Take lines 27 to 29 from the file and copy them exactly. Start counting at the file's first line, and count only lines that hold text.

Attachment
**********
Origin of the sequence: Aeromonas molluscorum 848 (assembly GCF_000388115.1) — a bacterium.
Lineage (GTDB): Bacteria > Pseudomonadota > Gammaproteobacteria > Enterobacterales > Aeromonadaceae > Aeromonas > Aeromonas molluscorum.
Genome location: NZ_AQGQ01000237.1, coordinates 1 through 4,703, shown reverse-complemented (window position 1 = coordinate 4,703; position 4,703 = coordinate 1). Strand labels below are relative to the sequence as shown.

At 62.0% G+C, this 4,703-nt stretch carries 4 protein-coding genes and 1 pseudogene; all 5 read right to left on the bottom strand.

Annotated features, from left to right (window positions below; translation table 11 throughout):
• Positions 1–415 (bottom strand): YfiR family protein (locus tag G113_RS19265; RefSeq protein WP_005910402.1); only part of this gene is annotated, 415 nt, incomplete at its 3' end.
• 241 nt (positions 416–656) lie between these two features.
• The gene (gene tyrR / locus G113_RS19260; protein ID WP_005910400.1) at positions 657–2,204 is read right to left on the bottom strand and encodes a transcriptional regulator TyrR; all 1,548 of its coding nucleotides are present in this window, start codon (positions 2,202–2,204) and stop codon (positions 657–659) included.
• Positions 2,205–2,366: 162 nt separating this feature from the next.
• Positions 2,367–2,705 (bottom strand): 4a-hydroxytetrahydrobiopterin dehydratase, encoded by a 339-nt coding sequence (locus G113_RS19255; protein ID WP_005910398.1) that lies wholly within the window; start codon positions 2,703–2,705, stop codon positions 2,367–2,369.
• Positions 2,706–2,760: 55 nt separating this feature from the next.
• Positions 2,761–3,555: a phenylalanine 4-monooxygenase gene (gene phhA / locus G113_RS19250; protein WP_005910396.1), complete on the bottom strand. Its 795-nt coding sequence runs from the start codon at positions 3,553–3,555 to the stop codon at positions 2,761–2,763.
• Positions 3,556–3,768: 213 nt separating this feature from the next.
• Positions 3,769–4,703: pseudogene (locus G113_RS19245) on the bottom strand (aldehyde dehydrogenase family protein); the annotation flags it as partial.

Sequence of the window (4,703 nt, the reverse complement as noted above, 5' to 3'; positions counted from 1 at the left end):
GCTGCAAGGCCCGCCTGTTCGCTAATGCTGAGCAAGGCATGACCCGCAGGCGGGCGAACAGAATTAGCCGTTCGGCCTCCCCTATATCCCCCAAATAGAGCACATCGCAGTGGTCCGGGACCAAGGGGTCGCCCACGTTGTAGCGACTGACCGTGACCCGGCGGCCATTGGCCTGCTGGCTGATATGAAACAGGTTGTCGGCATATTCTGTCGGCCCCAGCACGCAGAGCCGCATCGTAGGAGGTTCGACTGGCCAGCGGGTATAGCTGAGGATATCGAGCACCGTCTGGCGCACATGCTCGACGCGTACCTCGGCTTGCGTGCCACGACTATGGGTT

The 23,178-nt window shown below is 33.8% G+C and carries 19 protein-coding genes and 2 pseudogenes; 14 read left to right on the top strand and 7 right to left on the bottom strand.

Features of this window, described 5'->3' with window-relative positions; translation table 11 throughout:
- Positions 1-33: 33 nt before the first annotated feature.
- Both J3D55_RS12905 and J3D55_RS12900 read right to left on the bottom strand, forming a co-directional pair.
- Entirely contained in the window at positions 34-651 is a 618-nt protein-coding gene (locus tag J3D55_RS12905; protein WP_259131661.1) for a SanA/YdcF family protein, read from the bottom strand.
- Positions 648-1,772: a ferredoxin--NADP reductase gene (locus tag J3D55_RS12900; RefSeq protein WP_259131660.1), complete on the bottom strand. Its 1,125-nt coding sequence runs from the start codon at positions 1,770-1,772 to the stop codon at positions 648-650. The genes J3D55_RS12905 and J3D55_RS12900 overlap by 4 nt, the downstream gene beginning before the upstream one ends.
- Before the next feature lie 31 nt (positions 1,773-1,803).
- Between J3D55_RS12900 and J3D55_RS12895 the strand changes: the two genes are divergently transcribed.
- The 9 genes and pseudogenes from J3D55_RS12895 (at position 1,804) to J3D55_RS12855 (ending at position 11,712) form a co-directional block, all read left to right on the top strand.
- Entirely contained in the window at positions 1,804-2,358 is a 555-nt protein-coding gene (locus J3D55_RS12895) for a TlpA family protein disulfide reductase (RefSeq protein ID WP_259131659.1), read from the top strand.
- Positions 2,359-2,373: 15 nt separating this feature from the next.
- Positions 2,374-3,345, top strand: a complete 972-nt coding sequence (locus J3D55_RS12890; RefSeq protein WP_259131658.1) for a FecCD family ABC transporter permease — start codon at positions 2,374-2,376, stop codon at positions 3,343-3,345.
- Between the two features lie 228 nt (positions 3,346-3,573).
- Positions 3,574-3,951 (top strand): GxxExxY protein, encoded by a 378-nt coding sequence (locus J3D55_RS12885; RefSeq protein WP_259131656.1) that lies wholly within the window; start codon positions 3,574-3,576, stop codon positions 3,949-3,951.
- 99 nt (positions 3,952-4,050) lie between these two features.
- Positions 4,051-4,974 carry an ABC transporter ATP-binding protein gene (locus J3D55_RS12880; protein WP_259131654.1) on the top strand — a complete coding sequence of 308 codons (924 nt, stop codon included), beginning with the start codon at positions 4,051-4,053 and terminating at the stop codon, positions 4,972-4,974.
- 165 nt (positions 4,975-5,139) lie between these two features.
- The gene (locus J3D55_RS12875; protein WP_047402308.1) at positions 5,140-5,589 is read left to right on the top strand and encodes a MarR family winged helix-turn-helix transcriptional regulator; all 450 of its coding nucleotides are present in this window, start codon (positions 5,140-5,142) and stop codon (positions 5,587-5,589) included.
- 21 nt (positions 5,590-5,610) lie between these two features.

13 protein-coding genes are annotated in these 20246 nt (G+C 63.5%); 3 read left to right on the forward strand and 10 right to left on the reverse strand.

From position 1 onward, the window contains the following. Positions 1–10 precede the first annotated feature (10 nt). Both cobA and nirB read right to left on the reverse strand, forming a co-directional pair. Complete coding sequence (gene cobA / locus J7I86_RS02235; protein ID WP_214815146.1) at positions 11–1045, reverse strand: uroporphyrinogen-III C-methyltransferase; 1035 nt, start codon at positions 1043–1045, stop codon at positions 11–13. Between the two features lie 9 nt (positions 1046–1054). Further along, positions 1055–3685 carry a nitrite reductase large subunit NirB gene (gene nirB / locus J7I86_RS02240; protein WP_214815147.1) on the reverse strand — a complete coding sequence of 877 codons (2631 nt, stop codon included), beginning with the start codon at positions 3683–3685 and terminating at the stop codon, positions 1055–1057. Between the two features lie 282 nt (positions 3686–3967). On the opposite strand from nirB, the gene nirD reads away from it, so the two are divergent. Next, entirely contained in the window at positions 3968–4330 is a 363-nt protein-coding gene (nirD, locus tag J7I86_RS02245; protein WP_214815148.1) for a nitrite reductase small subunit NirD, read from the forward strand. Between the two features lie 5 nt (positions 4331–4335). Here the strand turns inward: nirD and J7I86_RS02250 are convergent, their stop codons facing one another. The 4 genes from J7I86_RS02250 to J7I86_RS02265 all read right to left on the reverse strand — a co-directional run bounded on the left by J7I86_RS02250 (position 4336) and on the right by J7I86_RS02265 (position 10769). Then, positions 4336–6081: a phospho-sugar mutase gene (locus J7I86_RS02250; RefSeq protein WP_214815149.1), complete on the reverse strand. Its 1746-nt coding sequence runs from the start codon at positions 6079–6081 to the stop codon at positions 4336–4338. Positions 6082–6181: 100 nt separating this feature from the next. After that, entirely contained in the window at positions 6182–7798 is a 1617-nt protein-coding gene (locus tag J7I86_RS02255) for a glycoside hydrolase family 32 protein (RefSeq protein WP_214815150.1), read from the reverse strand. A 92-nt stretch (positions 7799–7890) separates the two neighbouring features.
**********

- Positions 2,359-2,373: 15 nt separating this feature from the next.
- Positions 2,374-3,345, top strand: a complete 972-nt coding sequence (locus J3D55_RS12890; RefSeq protein WP_259131658.1) for a FecCD family ABC transporter permease — start codon at positions 2,374-2,376, stop codon at positions 3,343-3,345.
- Between the two features lie 228 nt (positions 3,346-3,573).